Rack-servers make your life easier. They allow you to stack a bunch of servers into a small area while still keeping them well organized. Unfortunately, most server-vendors know this, and will charge you an arm and a leg for them. I recently had to build up a small virtualization-farm, and I really wanted to keep all server in a rack without having to spend a fortune on servers.
Enter HP ProLiant DL-120. It might not look too impressive, but for the price-point (I paid ~$800 each), it’s not bad 1U server. However, we haven’t started with beefing it up.
Photos of the setup can be found here.
The first thing you may notice is that the server ships without hard drives. HP want you to buy their ridiculously overpriced server-disks (which are basically regular SATA/SAS drives in a plastic enclosure). I opted out for this and went for regular drives (and I couldn’t find any compatible DIY plastic enclosures). Since we’re not using these enclosures, this means that we won’t be able to hotswap drives unfortunately. Personally I think that was a reasonable compromise.
It also turns out that the on-board RAID-controller is just a crappy software controller that performs poorly under Linux. To remedy these shortcomings, I added a few extra things to my shopping list:
- 4 x 4 GB RAM (I went for HP’s, as they weren’t too overpriced)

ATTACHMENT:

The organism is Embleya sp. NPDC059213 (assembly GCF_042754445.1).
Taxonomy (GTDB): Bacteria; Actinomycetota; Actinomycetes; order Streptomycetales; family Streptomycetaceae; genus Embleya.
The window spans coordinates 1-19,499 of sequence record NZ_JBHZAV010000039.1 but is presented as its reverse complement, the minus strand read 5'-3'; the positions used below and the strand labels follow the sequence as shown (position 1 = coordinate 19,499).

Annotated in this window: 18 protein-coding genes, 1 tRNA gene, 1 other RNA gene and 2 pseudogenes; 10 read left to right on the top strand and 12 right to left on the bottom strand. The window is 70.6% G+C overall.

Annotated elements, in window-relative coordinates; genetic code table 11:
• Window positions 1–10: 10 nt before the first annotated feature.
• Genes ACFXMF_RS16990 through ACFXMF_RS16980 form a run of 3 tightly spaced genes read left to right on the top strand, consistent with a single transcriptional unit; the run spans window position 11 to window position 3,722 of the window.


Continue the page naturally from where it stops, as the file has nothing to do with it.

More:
- 4 x 2TB SATA 7200 RPM drives
- 1 x Adaptec 2405
- 2 x SATA extenders (0.5m)
- Optional: USB CD/DVD reader (for installation)
With these extensions, we’re able to create a pretty beefy server with 16GB RAM and 2TB of usable storage backed with (hardware) RAID 10.
What you’re giving up.
First and foremost, you’re giving up the ability to hotswap drives by opting out for the HP’s stock-hard drives. This also means that you won’t have any HDD leds in the front. While I would much liked that, we’re a lot of extra disk space in return. Yet, all-in-all, I’m willing to give that up to save a few hundred dollars per server.
Putting it all together.
Once you have all the parts, it’s time to put it all together. It shouldn’t be too hard, but it is a bit hackish. A few things you’ll notice is that you need to put the Adaptec-card into the full-height slot, otherwise the cables won’t reach. With the Adaptec-card installed, you can connect the SATA cables to the front by following the existing cables. The built-in cable should be sufficient for the first two drives, but you need the SATA extension cables to reach drive three and four.
To install the hard drives, you first you need to remove all of the plastic placeholders in the front. Then insert the hard drives upside down. This will allow you to connect the drives to the Adaptec-card as well as power. Once installed, simply secure the drives with some tape in the front.
Installing the memory should be very straight forward.
Initialize the RAID array.
This one took me some time to figure out. While booting up, the HP’s BIOS will display “Press any key to view Option ROM messages.” I didn’t really connect the dots here, but this is what you need to do to get to Adaptec’s BIOS.
Now, with the RAID initialized, all you need to do is to add your USB cd/dvd drive and boot into your favorite Linux distribution, which should detect your hardware without any extra drivers.